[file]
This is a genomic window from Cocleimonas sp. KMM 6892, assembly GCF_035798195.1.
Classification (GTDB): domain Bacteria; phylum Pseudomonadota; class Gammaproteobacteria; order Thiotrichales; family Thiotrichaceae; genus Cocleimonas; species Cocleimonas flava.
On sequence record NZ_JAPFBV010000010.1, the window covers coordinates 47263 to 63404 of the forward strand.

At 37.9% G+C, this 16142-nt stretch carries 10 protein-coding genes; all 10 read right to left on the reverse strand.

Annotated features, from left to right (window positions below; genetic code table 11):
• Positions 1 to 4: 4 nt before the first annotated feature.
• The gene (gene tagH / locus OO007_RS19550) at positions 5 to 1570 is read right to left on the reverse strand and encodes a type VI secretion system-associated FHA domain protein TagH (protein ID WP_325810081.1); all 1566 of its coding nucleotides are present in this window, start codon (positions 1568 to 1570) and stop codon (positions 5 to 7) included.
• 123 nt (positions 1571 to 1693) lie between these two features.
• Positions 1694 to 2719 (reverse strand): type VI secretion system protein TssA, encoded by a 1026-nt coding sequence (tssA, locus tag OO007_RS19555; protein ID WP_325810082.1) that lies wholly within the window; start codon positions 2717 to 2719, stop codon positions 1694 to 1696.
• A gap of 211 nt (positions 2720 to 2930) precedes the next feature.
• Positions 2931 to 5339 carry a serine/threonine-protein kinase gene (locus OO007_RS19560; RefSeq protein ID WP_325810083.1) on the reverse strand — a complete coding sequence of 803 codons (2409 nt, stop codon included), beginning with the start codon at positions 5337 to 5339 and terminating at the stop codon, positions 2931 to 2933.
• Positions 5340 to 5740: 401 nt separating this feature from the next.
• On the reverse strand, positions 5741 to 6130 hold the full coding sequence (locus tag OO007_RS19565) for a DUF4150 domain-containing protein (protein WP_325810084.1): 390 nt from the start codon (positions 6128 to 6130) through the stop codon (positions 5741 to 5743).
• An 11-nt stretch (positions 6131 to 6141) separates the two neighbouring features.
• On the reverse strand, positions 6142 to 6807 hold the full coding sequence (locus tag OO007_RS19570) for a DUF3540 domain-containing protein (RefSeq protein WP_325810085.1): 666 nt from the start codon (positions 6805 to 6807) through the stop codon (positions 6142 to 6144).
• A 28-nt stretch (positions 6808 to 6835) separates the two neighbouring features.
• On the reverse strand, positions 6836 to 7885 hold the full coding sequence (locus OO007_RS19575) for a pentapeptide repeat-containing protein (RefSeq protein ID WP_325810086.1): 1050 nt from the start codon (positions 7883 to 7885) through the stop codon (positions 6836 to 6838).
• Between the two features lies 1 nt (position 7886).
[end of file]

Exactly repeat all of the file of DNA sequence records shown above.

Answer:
This is a genomic window from Cocleimonas sp. KMM 6892, assembly GCF_035798195.1.
Classification (GTDB): domain Bacteria; phylum Pseudomonadota; class Gammaproteobacteria; order Thiotrichales; family Thiotrichaceae; genus Cocleimonas; species Cocleimonas flava.
On sequence record NZ_JAPFBV010000010.1, the window covers coordinates 47263 to 63404 of the forward strand.

At 37.9% G+C, this 16142-nt stretch carries 10 protein-coding genes; all 10 read right to left on the reverse strand.

Annotated features, from left to right (window positions below; genetic code table 11):
• Positions 1 to 4: 4 nt before the first annotated feature.
• The gene (gene tagH / locus OO007_RS19550) at positions 5 to 1570 is read right to left on the reverse strand and encodes a type VI secretion system-associated FHA domain protein TagH (protein ID WP_325810081.1); all 1566 of its coding nucleotides are present in this window, start codon (positions 1568 to 1570) and stop codon (positions 5 to 7) included.
• 123 nt (positions 1571 to 1693) lie between these two features.
• Positions 1694 to 2719 (reverse strand): type VI secretion system protein TssA, encoded by a 1026-nt coding sequence (tssA, locus tag OO007_RS19555; protein ID WP_325810082.1) that lies wholly within the window; start codon positions 2717 to 2719, stop codon positions 1694 to 1696.
• A gap of 211 nt (positions 2720 to 2930) precedes the next feature.
• Positions 2931 to 5339 carry a serine/threonine-protein kinase gene (locus OO007_RS19560; RefSeq protein ID WP_325810083.1) on the reverse strand — a complete coding sequence of 803 codons (2409 nt, stop codon included), beginning with the start codon at positions 5337 to 5339 and terminating at the stop codon, positions 2931 to 2933.
• Positions 5340 to 5740: 401 nt separating this feature from the next.
• On the reverse strand, positions 5741 to 6130 hold the full coding sequence (locus tag OO007_RS19565) for a DUF4150 domain-containing protein (protein WP_325810084.1): 390 nt from the start codon (positions 6128 to 6130) through the stop codon (positions 5741 to 5743).
• An 11-nt stretch (positions 6131 to 6141) separates the two neighbouring features.
• On the reverse strand, positions 6142 to 6807 hold the full coding sequence (locus tag OO007_RS19570) for a DUF3540 domain-containing protein (RefSeq protein WP_325810085.1): 666 nt from the start codon (positions 6805 to 6807) through the stop codon (positions 6142 to 6144).
• A 28-nt stretch (positions 6808 to 6835) separates the two neighbouring features.
• On the reverse strand, positions 6836 to 7885 hold the full coding sequence (locus OO007_RS19575) for a pentapeptide repeat-containing protein (RefSeq protein ID WP_325810086.1): 1050 nt from the start codon (positions 7883 to 7885) through the stop codon (positions 6836 to 6838).
• Between the two features lies 1 nt (position 7886).